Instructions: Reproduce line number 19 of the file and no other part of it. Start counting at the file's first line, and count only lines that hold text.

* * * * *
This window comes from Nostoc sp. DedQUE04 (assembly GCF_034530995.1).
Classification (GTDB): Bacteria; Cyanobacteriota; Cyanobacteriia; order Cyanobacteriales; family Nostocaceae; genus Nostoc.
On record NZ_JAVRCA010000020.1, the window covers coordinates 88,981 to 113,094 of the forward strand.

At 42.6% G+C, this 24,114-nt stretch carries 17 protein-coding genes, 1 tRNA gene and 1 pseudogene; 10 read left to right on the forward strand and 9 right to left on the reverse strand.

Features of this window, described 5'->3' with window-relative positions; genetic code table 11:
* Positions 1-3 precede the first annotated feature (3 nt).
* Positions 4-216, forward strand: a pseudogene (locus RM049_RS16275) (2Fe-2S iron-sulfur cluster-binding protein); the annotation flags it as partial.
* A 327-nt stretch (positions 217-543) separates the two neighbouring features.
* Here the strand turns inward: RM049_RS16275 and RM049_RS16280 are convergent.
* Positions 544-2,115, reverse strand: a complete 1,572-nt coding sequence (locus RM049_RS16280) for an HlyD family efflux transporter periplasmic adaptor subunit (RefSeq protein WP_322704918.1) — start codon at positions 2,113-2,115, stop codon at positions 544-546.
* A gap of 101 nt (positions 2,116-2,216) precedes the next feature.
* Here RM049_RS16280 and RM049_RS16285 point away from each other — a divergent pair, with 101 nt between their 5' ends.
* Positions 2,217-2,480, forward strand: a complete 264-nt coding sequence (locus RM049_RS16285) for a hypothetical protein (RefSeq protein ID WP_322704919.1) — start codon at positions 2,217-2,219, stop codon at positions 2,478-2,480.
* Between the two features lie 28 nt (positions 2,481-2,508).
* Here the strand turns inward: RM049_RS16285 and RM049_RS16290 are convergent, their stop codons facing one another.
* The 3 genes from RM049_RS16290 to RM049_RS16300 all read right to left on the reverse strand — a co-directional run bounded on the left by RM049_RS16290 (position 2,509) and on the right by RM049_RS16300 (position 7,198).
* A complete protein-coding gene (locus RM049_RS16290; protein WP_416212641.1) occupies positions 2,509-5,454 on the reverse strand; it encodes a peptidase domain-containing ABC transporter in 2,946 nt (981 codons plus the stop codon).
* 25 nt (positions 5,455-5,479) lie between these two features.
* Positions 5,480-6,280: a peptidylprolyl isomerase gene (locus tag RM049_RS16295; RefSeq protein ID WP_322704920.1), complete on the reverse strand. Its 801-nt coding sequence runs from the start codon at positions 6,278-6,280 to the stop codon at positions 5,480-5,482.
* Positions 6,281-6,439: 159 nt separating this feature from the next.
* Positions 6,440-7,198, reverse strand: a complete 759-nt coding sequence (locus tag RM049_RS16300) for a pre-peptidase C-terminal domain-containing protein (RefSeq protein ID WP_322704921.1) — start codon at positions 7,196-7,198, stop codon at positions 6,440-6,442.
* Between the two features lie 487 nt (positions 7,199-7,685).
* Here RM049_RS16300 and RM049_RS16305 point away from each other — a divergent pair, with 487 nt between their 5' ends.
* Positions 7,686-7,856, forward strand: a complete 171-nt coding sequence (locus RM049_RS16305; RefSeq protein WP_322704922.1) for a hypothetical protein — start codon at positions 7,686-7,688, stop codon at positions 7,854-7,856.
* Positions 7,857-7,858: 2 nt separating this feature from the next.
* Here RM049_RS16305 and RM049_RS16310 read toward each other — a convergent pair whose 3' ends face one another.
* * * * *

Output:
* Positions 5,480-6,280: a peptidylprolyl isomerase gene (locus tag RM049_RS16295; RefSeq protein ID WP_322704920.1), complete on the reverse strand. Its 801-nt coding sequence runs from the start codon at positions 6,278-6,280 to the stop codon at positions 5,480-5,482.